Hunger could kill more Afghans than all the bombs and bullets of the past two decades, warns US think tank
A US-based think tank has called on the international community to ease restrictions on Afghanistan to avoid "state failure and mass starvation", according to a report issued on Monday.
“International actors must ease restrictions to avoid state failure and mass starvation in Afghanistan," said the report issued by Washington-based transnational think tank, International Crisis Group (ICG).
It warned that hunger and destitution in the wake of the Taliban's takeover could "kill more people than all the bombs and bullets of the past two decades".
ICG projected that up to one million Afghan children could die of starvation this winter if not helped, urging the US, Europe, and other donor nations to find ways to keep Afghanistan from imploding without endorsing the Taliban regime.
Other relief agencies have also warned that providing only humanitarian aid to Afghanistan was like a band-aid at best and that economic engagement with Afghanistan was necessary to prevent a collapse of the Afghan state,
ICG, other think tanks and relief agencies have asked for a “humanitarian-plus” approach to prevent the collapse of the Afghan state. The suggested “humanitarian-plus” initiative includes providing salaries for doctors and teachers, sending hospital supplies and restoring electricity.
The report includes a statement by a UN health official in Afghanistan who warned that “stopgap solutions” will run out of money in early 2022.
“It is misleading to suggest that financial support to teachers, health care or food security workers in state institutions is somehow not entirely humanitarian,” the UN official argued.
But the report noted that a United States' diplomat disagreed with the suggestion, saying “funding with ancillary benefits to the Taliban government remains out of bounds.”
The report pointed out that “the principal arbiter of Kabul’s economic relationship with the world remains the United States” and the Biden administration was “searching for, and not yet identifying, assistance options that will entirely circumvent the country’s Taliban rulers”.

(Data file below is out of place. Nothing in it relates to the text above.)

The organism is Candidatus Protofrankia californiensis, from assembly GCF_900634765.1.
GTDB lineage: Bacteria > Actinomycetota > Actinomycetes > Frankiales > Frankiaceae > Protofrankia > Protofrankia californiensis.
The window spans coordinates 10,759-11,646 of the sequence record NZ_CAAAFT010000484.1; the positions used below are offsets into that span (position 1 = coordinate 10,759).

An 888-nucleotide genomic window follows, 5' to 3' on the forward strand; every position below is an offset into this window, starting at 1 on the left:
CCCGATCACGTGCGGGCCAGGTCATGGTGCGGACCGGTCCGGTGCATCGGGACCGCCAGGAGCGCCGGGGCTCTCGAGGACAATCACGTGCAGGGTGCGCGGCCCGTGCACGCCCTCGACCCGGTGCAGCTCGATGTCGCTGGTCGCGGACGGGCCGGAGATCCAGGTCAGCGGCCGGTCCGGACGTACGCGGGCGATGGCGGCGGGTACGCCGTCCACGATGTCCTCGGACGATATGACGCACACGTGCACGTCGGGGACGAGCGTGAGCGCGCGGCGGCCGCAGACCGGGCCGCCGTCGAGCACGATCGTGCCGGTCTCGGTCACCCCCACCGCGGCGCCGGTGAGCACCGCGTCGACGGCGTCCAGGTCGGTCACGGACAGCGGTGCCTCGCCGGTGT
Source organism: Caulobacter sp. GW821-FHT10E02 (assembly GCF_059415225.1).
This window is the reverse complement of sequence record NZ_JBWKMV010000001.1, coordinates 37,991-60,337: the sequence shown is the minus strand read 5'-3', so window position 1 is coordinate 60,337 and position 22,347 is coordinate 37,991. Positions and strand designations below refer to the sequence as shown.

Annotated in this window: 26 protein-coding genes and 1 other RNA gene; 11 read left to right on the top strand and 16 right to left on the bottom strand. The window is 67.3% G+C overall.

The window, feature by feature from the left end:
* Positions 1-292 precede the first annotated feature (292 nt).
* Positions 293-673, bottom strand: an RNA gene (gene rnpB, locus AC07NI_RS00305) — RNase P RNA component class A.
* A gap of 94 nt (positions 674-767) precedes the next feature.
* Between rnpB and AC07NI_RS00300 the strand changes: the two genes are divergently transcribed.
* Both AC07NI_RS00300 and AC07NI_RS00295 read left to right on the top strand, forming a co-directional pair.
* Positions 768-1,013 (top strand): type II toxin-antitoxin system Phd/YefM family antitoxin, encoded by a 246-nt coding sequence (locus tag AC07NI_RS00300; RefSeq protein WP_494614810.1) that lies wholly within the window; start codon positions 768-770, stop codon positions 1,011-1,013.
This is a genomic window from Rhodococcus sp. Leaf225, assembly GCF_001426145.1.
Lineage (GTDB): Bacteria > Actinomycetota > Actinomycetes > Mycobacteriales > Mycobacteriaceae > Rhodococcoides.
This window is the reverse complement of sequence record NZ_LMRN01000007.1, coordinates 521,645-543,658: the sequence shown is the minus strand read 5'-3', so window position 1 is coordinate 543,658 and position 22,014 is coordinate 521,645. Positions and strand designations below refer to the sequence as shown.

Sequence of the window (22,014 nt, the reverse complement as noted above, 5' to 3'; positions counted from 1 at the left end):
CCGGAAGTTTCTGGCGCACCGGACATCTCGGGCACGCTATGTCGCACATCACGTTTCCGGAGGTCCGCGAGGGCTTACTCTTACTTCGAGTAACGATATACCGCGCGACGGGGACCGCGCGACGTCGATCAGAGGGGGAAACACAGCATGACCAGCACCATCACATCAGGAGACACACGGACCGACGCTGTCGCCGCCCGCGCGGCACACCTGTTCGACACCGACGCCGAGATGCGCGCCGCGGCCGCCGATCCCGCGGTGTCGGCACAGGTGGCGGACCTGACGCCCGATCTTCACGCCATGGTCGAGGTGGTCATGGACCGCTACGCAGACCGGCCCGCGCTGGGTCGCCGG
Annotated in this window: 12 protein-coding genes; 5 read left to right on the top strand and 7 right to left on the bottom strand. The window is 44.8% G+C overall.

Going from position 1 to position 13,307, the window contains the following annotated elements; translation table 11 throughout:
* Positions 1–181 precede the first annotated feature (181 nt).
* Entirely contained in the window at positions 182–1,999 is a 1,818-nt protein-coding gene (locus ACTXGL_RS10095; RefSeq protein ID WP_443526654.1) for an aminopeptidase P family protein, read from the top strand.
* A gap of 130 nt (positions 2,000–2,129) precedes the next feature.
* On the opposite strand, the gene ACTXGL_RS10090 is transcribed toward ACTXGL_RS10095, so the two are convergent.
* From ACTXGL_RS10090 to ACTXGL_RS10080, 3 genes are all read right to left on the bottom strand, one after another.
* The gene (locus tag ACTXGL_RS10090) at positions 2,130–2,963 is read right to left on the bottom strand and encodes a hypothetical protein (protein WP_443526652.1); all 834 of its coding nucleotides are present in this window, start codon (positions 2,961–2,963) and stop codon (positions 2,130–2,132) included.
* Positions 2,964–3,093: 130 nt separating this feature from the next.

Other donors, the report added, were waiting for signals from Washington. ICG identified three main points of leverage that gave “the US an outsized role in shaping the policies of Western donors toward the Taliban regime: frozen assets, sanctions and influence in multilateral settings”.
The US holds most of Afghanistan’s $9.4 billion in overseas assets — a major form of US leverage over a government whose central bank held few reserves locally and depended on US cash shipments.
Taliban officials told ICG that they were “negotiating” with the US for access to the frozen assets, but US officials said their conversations with the Taliban on the topic had been brief, as they “bluntly informed” the Taliban that the assets will stay out of their reach.
Noting that the US and its allies wielded substantial influence at the International Monetary Fund and World Bank, the report said that “the donors must decide whether [and how] to continue supporting the basic services financed by international aid for the past twenty years.”
US response to appeal
Responding to the appeal, the US State Department said while Washington was willing to provide more humanitarian assistance to Afghanistan, it was not yet willing to establish economic ties with the Taliban regime.
“If the Taliban are looking for a deeper relationship with the international community, including the US, it’s their conduct that we will look to in terms of devising what that might look like,” State Department Spokesperson Ned Price told reporters in Washington.
Urging the Taliban to respect human rights, educate women and girls and work for a more inclusive setup in Kabul, the US official said those were not preconditions for continuing humanitarian assistance to Afghanistan.
The US has provided $474m worth of humanitarian assistance to Afghanistan this year and would continue to do so, he said.
Price pointed out that even before the Taliban takeover, “many structural impediments” impaired Afghanistan’s economy as the international community funded 75 per cent of Afghanistan’s public expenditures, which represented about 40pc of the country’s GDP.
“In the lead-up to the Taliban takeover, we were very clear that if they pursued a military path, they would be making a choice that would … complicate our ability to continue to provide the same level of assistance that the US and the international community had delivered in the past,” he said.
The ICG, however, insisted on some economic engagement with Afghanistan, pointing out that at a recent gathering, Russia, China, Pakistan, India, Iran and the five Central Asian states made a joint plea for a UN funding conference, saying the “main burden” of Afghanistan’s collapse should fall upon the countries that deployed troops.